On my return trip to Shikoku in late October, I alluded to an upcoming expedition. I spent six days walking the Kohechi route of the Kumano Kodō pilgrimage and now, as 2016 comes to a close, I’ve managed to pull together a full report.
The Kumano Kodō (熊野古道) is a network of ancient trails which crisscross the mountainous Kii Peninsula (east of Shikoku on the Honshu mainland) and has been walked by pilgrims from all strata of society for over 1000 years. They are recognised as UNESCO World Heritage sites.
The isolated Kohechi (小辺路) route cuts through the centre of the peninsula, linking the Buddhist temple complex of Kōya-san (高野山) and the Three Grand Shrines located in the southeastern part of the mountain range, known as Kumano Sanzan (熊野三山).
The close links between the religious sites is a unique example of the fusion between Buddhism (from China/India) and Shintoism (Japan’s indigenous religion).
Since I started the trip from Shikoku, Day 1 began where my first pilgrimage ended, with an overnight ferry trip from Tokushima to Wakayama. The symbolism of the moment was far from my mind as I stepped off the Nankai ferry at 5.10 am and waited sleepily for the first train.
The trundling commuter train bore witness to a stunning sunrise as it approached the mountain range which I would soon be ascending. Alighting at Nakaiburi Station (中飯降駅) around 8 am I walked 30 minutes to Jison-in (慈尊院), the temple that marks the entrance to the Kōyasan chōishi-michi (高野山町石道) trail.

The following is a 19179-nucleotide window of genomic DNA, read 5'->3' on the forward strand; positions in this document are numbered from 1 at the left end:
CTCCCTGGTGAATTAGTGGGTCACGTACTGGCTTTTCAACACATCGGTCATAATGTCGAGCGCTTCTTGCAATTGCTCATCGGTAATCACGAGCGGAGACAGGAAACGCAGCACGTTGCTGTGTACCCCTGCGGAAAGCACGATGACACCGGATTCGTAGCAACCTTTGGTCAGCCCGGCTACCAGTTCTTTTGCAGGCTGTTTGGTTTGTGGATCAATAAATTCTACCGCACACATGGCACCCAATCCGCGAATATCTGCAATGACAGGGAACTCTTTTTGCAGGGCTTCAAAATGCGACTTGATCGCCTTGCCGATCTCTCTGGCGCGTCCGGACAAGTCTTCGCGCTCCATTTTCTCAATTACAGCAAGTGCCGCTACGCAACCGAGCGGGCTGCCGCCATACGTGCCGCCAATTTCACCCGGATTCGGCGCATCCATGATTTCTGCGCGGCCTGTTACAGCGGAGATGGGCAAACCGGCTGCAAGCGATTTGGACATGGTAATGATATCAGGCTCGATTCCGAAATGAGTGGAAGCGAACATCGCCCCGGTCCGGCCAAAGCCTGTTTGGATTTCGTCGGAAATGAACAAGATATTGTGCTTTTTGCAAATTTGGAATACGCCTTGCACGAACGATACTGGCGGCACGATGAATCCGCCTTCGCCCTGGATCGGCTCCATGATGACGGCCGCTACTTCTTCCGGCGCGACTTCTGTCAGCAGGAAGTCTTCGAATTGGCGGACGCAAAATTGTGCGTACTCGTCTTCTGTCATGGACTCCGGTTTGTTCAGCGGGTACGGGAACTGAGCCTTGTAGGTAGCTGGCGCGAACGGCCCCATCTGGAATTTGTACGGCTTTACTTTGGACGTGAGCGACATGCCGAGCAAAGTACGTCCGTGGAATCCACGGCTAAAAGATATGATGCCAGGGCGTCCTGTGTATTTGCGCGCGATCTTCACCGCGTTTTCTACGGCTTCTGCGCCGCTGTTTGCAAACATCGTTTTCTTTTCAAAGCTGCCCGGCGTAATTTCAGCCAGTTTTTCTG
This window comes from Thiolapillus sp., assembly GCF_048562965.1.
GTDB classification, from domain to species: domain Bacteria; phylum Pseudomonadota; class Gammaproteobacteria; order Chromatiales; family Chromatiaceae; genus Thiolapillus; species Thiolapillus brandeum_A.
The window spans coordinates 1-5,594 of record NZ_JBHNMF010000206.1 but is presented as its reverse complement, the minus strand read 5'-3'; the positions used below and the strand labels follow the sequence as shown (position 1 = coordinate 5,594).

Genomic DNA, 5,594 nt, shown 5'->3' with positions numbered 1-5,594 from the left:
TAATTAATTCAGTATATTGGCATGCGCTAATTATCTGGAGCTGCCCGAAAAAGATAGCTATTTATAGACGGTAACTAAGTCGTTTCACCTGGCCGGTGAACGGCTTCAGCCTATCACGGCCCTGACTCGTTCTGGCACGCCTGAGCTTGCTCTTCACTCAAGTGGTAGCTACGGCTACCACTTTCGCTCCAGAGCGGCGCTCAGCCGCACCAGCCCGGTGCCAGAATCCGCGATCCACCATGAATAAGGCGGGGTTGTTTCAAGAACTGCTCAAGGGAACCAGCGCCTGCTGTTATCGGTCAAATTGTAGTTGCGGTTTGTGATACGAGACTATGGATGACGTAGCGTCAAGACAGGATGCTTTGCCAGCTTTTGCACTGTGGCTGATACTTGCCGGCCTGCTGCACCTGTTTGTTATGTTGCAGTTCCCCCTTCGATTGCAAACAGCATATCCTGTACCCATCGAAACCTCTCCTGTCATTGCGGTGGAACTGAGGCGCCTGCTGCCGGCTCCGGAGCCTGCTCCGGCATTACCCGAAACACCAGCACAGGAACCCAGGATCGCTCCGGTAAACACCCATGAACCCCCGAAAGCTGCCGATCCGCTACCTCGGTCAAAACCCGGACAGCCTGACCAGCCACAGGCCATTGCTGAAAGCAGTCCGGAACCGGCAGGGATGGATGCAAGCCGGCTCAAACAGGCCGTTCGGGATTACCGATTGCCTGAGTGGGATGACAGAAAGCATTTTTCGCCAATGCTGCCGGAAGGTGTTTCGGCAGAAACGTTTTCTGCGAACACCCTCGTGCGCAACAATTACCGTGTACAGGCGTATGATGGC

I did a double take when I passed the wooden ema (絵馬) prayer plaques! Sacred mountains like Kōya-san used to forbid women to enter their borders so special temples like Jison-in were set up for them to pray outside. Women still come here to pray for pregnancy and safe childbirth etc.
2016 was the year of the monkey which we won’t see again till 2028.
Passing a group of pensioners, preparing for the hike by doing synchronised exercises, I began my hike on the chōishi-michi trail, named for its 180 stone five-tiered stupas which signpost the 24km route. Many of the chōishi (町石) stupas date back to the 13th Century Kamakura period.
The majority of the trail is off-road and well maintained with good signage so it would be hard to get lost. The route quickly ascends, passing through mikan orchards and providing great views over the Kinokawa River below.
I passed many small piles of rocks seemingly placed at random. People do this for various reasons; as trail markers, with religious significance, or just for fun.
After about 6km I reached the Ropponsugi Pass where you have the option of taking a longer path to visit Niutsuhime Shrine (丹生都比売神社). Ominous dark clouds overhead were threatening to ruin my mood so I decided to give it a pass.
By noon it was drizzling and I stopped at Yadake for a quick lunch consisting of a rather sorry sandwich and a tuna onigiri I’d picked up at the combini in the morning. A few other hikers passed by but most were heading down.
After another steep section, the rest of the hike up to the top was relatively gentle and by 2.30 pm I had arrived at the enormous red Daimon Gate (大門) which marks the entrance to Kōya-san.
From here you can hike the short 2km Fudozaka Trail to Nyonindo which I did in 2015.
It was my third trip here and the trees along the main road were showing off their peak autumnal colours. As usual, the streets were busy with tourists which rather put me off but it felt good to have walked up instead of taking the ropeway.
I checked in at Sekisho-in (赤松院), a temple that offers accommodation, and then headed for a bite to eat at Komi Coffee (光海珈琲) which is right outside. If you’re visiting be sure to pop by since they have a copy of my book inside.
Having gotten little sleep the night before I was extremely tired so after a soak in the bath hit the hay early, praying for clear weather over the week ahead.
Distance walked: 31 km / 41,600 steps
Overnight lodgings: Sekishoin (赤松院)